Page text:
The International Energy Agency (IEA) was established as an autonomous agency in 1974 by member countries of the Organization for Economic Cooperation and Development (OECD) in response to the mid-1970s oil crisis.
The intergovernmental organization includes 31 members and 11 association countries today, collectively representing nearly 75% of global energy demand.
Initially, the organization was set up under the OECD framework to respond to physical disruptions in oil supplies, provide data and statistics about the energy sector and global oil market, promote energy savings and conservation, and establish technical collaboration on innovation and research. Since its founding, the IEA has also coordinated use of the oil reserves that its members are required to hold.
The IEA’s role has expanded to cover the entire global energy system, encompassing traditional sources of fuel such as gas, and coal, as well as in more recent years cleaner and fast-growing energy sources and new technologies including renewables. This would include wind power, biofuels, solar photovoltaics, as well as nuclear power, and hydrogen, and the critical minerals needed for these technologies.
What Are The Current Core Activities Of The IEA?
The core activity of the IEA has remained central since its inception: providing policy advice to its 31 member states and 11 associated countries. This takes the form of published policy recommendations and solutions to help all countries ensure secure, affordable, and sustainable energy, as well as policy reviews, published and customized analyses, roadmaps, and detailed data on more than 150 countries.
Recently, the agency began focusing on supporting global efforts to accelerate clean energy transition, mitigate climate change, and reach net zero emissions.
Specifically, in May 2021, IEA published Net Zero by 2050: a Roadmap for the Global Energy Sector to Reach Net Zero Emissions by 2050. It introduced a Net Zero Emissions scenario with a goal of preventing global temperatures from rising above 1.5o C.
In March 2022, the IEA’s Ministerial Meeting gave the agency a broader mandate to focus on the clean energy transition, with attentiveness to environmental group and company urgings to do more to support the implementation of the Paris Agreement.
The IEA Is A Hub For Data and Analyses
Broadly, the IEA serves as a hub for all energy sources and technologies, on regional and global markets, as well as specific country-level reports and studies on key technologies, minerals, and materials for the clean energy transition. It also produces comprehensive data and statistics for over 150 countries.
The IEA’s analytical work is divided into various categories including tracking, market forecasts, technical road-mapping, policy recommendations and scenario analysis.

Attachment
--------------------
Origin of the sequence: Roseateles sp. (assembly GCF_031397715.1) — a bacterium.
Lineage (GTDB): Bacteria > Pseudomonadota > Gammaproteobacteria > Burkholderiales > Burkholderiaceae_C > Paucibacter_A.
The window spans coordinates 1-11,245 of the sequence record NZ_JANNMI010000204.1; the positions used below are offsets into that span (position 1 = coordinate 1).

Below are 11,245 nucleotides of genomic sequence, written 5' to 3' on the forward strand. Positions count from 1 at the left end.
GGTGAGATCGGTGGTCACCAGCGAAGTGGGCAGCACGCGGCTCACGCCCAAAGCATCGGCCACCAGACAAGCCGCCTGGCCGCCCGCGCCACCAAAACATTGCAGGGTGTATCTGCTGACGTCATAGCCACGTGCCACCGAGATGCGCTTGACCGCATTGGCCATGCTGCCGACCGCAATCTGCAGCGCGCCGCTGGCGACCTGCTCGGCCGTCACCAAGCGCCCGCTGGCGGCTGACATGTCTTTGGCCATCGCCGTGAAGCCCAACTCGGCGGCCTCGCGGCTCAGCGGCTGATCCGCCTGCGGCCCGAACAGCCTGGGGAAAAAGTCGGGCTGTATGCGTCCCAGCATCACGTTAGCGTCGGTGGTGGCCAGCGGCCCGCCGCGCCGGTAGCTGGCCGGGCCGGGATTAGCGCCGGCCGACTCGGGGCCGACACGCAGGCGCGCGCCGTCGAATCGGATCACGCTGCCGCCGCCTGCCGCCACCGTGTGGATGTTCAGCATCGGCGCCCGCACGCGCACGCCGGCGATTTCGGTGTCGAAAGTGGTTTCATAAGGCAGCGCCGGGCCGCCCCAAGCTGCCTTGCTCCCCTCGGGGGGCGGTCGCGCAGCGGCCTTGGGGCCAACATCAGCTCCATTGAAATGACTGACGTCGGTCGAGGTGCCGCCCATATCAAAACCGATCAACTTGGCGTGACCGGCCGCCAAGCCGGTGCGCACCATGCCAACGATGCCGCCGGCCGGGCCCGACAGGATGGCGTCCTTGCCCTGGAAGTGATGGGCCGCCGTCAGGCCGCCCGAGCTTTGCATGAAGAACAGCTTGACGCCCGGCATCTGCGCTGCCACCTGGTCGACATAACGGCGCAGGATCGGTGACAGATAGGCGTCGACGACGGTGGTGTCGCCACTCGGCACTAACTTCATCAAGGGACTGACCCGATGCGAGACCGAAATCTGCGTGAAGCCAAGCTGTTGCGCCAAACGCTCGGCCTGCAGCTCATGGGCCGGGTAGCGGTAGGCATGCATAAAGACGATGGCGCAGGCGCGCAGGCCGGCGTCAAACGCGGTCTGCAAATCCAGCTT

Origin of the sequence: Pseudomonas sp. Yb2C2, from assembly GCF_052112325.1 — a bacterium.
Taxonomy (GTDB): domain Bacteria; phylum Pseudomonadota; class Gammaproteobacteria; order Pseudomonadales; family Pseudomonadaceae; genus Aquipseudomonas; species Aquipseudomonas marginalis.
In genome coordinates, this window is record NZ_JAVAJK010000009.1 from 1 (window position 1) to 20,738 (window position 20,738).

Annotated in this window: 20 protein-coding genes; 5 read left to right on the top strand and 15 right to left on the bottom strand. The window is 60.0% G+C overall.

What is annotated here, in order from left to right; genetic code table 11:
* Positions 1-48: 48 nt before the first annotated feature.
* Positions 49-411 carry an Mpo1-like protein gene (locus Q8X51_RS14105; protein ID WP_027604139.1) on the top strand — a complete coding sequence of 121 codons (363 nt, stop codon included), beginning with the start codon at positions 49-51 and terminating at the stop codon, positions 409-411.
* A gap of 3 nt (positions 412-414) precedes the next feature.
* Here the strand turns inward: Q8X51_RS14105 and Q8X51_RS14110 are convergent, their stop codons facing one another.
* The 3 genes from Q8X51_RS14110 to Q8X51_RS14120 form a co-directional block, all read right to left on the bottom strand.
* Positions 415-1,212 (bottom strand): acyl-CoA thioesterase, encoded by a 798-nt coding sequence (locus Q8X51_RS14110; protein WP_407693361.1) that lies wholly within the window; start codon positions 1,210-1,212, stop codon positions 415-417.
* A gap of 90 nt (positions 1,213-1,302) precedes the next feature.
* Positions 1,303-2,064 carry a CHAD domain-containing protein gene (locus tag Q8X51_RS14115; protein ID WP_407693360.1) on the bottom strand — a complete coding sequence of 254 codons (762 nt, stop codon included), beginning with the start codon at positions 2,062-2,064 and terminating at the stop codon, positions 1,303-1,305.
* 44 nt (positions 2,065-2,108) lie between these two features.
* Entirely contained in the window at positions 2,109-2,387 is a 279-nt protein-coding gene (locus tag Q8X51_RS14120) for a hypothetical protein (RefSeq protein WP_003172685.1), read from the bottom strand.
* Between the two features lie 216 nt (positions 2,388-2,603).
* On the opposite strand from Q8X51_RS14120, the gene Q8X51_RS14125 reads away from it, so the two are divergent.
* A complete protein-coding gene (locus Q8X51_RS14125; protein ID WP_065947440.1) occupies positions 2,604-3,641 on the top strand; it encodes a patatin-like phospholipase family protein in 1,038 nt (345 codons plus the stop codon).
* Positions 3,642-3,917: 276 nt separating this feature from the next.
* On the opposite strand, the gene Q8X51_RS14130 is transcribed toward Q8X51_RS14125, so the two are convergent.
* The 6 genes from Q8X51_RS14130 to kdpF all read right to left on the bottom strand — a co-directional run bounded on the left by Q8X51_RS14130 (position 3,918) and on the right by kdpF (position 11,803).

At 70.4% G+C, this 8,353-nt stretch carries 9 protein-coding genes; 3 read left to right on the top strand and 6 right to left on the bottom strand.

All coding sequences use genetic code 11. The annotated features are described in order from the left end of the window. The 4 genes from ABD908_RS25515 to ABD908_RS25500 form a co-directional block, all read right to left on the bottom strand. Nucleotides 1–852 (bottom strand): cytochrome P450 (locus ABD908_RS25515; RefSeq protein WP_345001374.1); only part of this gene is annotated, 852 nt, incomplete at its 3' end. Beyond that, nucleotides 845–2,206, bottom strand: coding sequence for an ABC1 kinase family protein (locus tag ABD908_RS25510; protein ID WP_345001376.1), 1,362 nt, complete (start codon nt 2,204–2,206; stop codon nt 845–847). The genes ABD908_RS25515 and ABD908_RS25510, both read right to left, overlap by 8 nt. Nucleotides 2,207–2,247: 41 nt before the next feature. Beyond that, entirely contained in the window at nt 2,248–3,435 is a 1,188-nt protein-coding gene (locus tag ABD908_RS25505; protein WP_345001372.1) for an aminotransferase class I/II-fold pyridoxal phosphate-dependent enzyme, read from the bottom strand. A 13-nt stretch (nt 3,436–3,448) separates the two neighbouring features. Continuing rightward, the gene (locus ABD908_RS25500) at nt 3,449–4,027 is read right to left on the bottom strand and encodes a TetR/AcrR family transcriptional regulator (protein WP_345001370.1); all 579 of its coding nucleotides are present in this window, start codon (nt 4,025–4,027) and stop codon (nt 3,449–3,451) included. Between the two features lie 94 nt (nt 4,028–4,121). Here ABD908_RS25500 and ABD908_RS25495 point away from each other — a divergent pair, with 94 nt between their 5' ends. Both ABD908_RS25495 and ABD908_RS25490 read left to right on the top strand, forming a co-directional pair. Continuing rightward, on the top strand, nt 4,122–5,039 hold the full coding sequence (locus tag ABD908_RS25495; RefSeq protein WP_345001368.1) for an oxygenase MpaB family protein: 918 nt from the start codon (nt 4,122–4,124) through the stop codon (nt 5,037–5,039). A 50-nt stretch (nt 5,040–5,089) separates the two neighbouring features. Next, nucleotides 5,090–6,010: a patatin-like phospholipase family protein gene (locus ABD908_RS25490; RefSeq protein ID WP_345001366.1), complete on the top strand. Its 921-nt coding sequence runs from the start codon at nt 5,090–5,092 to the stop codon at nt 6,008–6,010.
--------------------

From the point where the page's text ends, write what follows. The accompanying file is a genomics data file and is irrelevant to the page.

The IEA produces analyses across three umbrella categories with numerous in each: flagship analysis (e.g., 'Global Energy Review'), topical (e.g., ‘Energy and Gender’) and programmatic (i.e., 'Electric Vehicles Initiative'). The organization also publishes regular reports, articles and commentaries on an array of topics, weaving together data, policies, trends and critical information for comprehensive viewpoints.
In addition to data and analysis, the IEA also tracks and provides access to information on past, existing or planned government policies and measures to reduce greenhouse gas emissions, improve energy efficiency, and support the development and deployment of renewables and other clean energy technologies. The database can be searched by policy categories, by country, and date, including those recently updated.
How Organizations Rely On The Work Of The IEA And Its Insights
Many companies and organizations are engaged in work related to sustainability – be it SCOPE Emissions reductions, UN SDGs, ESG, or industry-specific sustainability certifications. Establishing goals and metrics, establishing monitoring and tracking processes, and designing innovative programs relies on sound and accurate data across not only the sector, but also value and supply chains.
The work of the IEA is of critical importance for implementer and consulting firms like Resonance in delivering Sustainable Impact. It is also a good resource for companies and organizations doing work on the ground in global development and cross-sector partnerships.
The IEA can be a valuable resource, including not only its published works, analyses, policy tracking and databases, but also regular Insights across published online and in numerous newsletters.
In encouraging feedback, organizations engaged in implementation can also be valuable to the IEA in providing updated information as well, as the organization does not claim its hub to be exhaustive, and promotes opportunities for ongoing collaboration and dialogue.